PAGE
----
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Bartie and his friends compete in the Team Programming Contest. There are n contestants on each team, and each team has access to n computers. The contest lasts t minutes, during which the contestants are to solve m programming problems. Furthermore, penalties are imposed on the teams: solving a problem s minutes since the beginning of the contest amounts to s penal points. The team that solved the most problems wins the contest, with ties broken in favour of the team with smaller penalty.
On the contest day Bartie quickly glances over the problem statements and distributes them among his teammates. He knows his team so well that he can exactly assess who is able to solve which problem. Solving any problem takes any contestant that is able to solve it exactly r minutes of using the computer.
Bartie's team did not fare well in this year's contest. Bartie is obsessed with the thought that it might be his fault, due to wrong decisions regarding the distribution of problems. He asks you to write a program that, given what Bartie knew at the beginning of the contest, determines the best possible result of Bytie's team, together with the assignment of problems to team members that attains the result.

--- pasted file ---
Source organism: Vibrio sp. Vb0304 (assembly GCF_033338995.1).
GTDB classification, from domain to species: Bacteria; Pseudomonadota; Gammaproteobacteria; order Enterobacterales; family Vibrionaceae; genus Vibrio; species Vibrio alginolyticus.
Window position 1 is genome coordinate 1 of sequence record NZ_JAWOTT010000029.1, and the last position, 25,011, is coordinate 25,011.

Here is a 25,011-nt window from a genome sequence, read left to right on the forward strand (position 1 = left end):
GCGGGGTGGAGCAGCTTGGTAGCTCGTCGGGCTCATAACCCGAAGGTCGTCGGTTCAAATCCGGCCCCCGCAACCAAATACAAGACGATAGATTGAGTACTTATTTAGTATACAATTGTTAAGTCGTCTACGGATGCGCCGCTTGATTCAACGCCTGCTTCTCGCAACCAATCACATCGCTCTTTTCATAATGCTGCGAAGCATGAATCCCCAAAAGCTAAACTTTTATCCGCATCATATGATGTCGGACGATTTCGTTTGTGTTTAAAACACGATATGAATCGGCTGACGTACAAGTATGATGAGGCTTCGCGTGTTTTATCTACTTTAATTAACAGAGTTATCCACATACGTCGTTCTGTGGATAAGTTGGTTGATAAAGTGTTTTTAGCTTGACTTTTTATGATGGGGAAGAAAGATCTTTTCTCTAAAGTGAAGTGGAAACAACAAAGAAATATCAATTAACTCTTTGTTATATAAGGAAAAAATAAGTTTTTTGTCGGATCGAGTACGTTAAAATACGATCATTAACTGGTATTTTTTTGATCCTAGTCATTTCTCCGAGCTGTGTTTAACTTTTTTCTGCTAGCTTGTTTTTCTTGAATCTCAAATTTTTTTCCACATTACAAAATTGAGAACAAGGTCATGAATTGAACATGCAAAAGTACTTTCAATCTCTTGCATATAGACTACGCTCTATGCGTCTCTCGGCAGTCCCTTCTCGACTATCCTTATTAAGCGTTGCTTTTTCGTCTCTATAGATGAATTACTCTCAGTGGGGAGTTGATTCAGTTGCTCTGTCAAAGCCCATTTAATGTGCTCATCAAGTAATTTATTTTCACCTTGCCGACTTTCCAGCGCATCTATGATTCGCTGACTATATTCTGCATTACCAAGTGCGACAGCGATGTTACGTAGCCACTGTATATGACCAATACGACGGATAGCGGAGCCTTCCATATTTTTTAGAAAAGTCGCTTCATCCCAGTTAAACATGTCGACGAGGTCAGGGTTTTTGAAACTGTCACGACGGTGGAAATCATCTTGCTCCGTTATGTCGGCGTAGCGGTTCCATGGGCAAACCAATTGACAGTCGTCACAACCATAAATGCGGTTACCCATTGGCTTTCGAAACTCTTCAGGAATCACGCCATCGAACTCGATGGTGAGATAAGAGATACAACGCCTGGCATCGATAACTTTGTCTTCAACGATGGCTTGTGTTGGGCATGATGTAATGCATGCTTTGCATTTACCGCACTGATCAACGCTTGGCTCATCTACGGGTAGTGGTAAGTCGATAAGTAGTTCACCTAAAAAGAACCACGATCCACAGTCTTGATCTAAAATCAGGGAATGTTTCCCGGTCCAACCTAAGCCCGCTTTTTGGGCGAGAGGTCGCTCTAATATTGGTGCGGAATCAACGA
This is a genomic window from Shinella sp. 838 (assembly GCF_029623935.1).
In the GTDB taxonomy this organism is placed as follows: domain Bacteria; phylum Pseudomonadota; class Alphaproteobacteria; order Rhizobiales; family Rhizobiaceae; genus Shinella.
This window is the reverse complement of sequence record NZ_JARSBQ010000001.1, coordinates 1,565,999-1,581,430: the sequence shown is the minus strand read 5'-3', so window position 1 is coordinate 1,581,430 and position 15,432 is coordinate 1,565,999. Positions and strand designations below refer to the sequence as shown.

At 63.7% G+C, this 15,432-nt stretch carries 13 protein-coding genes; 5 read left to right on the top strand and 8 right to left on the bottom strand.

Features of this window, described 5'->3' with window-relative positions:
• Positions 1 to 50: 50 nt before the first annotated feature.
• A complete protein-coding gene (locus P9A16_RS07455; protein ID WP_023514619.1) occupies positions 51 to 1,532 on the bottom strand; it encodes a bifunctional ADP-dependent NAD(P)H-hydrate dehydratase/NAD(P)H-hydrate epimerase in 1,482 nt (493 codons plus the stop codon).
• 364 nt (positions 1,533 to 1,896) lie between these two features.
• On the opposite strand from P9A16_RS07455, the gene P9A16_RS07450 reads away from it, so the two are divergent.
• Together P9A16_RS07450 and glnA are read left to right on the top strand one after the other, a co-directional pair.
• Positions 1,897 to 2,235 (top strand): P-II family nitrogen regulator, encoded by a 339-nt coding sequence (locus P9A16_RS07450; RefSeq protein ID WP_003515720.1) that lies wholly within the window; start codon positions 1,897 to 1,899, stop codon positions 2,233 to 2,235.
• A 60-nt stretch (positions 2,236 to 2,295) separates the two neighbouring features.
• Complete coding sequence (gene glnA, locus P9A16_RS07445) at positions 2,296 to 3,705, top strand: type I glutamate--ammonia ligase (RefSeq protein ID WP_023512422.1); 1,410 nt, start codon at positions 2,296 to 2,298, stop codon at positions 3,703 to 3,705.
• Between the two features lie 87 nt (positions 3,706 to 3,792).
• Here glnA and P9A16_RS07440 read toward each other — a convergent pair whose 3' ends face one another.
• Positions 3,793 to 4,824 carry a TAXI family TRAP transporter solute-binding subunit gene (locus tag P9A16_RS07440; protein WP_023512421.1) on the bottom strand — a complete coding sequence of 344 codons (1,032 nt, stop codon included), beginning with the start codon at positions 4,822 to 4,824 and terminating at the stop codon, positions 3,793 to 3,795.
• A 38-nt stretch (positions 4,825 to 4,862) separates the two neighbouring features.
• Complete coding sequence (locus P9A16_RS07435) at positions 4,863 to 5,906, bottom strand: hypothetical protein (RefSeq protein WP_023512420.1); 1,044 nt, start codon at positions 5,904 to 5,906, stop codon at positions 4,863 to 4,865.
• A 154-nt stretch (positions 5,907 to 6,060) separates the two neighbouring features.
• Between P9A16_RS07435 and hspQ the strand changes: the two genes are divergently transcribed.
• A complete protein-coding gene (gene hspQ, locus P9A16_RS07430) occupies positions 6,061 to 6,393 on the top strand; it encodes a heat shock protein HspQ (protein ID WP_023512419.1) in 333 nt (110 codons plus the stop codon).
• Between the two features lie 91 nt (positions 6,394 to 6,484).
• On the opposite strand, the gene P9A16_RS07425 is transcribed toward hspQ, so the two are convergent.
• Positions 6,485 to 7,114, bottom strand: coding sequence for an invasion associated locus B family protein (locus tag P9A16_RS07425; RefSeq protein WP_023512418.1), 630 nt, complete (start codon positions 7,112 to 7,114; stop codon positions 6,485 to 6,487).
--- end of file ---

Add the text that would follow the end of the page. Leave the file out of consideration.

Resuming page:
Five integers n, m, r, t, and k (1 ≤ n,m ≤ 500, 1 ≤ r,t ≤ 1,000,000) are given in the first line of the standard input, separated by single spaces. These denote, respectively: the number of contestants on a team, the number of problems, the time it takes a contestant to solve a problem, the duration of the contest, and the number of contestant-problem pairs given on the input. Each of the following k lines holds two integers a and b (1 ≤ a ≤ n, 1 ≤ b ≤ m), separated by a single space, denoting that the contestant a is able to solve the problem b. Each such pair appears at most once in the input.
In tests worth at least 30% of the points it additionally holds that n,m ≤ 100.
In the first line of the standard output the best possible result of Bytie's team should be printed as two numbers separated by a single space: the number of solved problems z and the total penal points. An exemplary assignment of problems that attains this result should be given in the following z lines. Each of those should hold three integers a, b and c (1 ≤ a ≤ n, 1 ≤ b ≤ m, 0 ≤ c ≤ t-r), separated by single spaces, signifying that the contestant a should start solving the problem b at time c (the contest starts at time 0). No contestant should be assigned a problem that they cannot solve. If more that one optimal assignment exists, your program can output any of them.
2 4 3 15 4 1 1 2 3 1 4 1 3
3 12 1 4 0 2 3 0 1 1 3